A variable provides us with named storage that our programs can operate. Variable names cannot contain mathematical symbols, arrows, private-use (or invalid) Unicode code points, or line- and box-drawing characters nor can they begin with a number, although numbers may be included elsewhere within the name.
A variable declaration tells the compiler of which type, where and how much to create the storage for the variable. Declarations of variables are made using the var keyword.
import Cocoa var firstvar = 68 println(firstvar)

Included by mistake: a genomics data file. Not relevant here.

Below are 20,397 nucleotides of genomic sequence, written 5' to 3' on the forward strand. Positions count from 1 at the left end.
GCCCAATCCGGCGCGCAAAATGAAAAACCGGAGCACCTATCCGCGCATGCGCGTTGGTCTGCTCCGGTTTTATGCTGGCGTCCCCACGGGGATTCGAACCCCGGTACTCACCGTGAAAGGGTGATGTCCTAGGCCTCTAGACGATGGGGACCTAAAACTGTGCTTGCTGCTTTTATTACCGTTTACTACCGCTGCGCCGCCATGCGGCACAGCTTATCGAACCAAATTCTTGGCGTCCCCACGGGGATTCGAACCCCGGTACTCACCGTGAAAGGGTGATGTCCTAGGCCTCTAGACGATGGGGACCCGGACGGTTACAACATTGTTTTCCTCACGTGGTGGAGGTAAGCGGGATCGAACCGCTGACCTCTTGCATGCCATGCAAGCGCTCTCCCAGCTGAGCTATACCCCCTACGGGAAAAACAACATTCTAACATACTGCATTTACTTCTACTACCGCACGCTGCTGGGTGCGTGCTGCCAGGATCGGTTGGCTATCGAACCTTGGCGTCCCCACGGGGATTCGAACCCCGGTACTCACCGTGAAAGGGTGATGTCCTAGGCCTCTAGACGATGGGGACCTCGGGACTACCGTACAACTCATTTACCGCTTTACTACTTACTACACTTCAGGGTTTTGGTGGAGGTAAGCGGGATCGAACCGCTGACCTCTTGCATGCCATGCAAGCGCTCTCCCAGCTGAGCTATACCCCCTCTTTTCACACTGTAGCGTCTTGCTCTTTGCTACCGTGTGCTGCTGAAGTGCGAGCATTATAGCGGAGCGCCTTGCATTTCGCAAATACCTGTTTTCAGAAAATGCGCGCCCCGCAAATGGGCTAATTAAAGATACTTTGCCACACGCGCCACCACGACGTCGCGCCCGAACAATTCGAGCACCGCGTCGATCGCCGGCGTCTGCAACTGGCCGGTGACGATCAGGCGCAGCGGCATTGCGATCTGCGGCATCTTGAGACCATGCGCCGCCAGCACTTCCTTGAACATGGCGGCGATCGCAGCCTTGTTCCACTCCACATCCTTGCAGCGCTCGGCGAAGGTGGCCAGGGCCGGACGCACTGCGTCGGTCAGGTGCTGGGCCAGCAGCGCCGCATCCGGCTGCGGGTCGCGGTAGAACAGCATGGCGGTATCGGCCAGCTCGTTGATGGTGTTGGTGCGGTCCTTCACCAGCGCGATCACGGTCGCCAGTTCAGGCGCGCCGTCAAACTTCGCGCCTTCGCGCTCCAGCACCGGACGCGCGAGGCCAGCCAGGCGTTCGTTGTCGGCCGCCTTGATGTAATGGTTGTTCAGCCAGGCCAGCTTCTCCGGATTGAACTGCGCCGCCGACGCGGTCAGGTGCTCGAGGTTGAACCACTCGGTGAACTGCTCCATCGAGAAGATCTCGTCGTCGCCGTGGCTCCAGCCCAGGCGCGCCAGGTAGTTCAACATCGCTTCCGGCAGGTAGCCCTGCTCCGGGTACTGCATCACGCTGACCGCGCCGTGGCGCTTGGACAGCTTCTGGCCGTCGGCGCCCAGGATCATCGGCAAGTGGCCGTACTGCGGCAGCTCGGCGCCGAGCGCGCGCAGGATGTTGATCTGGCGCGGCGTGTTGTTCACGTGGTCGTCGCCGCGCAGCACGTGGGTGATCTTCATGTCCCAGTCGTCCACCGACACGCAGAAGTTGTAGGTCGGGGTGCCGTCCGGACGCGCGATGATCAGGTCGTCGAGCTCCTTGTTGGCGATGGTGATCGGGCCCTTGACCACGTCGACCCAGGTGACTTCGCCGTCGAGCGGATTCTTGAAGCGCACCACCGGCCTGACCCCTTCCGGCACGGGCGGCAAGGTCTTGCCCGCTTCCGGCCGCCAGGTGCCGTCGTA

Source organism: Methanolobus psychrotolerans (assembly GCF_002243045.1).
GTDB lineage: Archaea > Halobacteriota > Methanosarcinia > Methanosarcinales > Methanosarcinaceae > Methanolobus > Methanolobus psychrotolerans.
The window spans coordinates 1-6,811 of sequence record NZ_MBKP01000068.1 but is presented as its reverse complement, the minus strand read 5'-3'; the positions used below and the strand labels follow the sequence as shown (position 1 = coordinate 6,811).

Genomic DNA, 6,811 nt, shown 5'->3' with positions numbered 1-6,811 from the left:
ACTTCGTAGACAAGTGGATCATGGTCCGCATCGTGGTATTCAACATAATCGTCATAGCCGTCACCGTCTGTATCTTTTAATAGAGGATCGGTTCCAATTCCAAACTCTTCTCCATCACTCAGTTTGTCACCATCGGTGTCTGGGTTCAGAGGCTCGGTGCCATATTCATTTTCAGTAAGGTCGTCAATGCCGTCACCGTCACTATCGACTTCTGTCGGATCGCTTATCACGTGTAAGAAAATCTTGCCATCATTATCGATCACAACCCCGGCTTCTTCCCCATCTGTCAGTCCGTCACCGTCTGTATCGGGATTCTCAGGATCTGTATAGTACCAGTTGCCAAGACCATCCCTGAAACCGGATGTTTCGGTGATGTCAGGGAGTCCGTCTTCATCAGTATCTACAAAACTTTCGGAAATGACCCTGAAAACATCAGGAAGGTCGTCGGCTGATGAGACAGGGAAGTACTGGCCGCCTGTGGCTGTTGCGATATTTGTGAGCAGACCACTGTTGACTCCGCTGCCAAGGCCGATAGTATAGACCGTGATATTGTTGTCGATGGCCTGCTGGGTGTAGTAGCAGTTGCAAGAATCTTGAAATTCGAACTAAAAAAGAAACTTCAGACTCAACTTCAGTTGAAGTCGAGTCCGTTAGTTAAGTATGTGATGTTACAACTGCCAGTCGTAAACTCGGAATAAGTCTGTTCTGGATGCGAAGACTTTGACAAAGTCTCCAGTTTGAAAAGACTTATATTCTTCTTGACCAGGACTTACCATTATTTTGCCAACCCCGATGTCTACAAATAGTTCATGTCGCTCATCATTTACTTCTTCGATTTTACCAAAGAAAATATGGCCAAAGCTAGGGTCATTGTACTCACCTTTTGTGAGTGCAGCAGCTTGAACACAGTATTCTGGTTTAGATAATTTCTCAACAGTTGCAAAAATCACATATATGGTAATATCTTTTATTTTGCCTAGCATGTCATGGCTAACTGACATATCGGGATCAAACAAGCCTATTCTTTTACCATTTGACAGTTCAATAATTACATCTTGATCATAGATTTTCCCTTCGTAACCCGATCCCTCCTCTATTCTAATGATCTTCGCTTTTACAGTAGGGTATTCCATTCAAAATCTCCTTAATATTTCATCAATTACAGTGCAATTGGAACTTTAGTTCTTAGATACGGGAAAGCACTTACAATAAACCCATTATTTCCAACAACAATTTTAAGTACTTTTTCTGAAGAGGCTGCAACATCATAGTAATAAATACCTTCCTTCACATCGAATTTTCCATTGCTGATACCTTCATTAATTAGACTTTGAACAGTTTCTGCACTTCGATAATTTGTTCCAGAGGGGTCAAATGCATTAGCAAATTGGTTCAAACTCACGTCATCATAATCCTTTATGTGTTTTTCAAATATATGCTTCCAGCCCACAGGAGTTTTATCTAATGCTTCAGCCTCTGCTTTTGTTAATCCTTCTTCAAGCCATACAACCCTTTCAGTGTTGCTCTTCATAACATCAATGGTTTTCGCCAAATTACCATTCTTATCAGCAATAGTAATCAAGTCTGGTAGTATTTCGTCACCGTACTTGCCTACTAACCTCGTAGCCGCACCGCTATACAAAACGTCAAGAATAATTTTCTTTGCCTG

The output of the above code snippet will be:
Programmers can supply a type annotation when they declare a variable, to be clear about the kind of value(s) that the declared variable can store. The general form of using this variable is:
var variableName:<data type> = <optional initial value>
import Cocoa var firstvar = 68 println (firstvar) var secVar:Float secVar = 3.14159 println (secVar) println(" 1st Value \(varA) 2nd Value \(varB) ")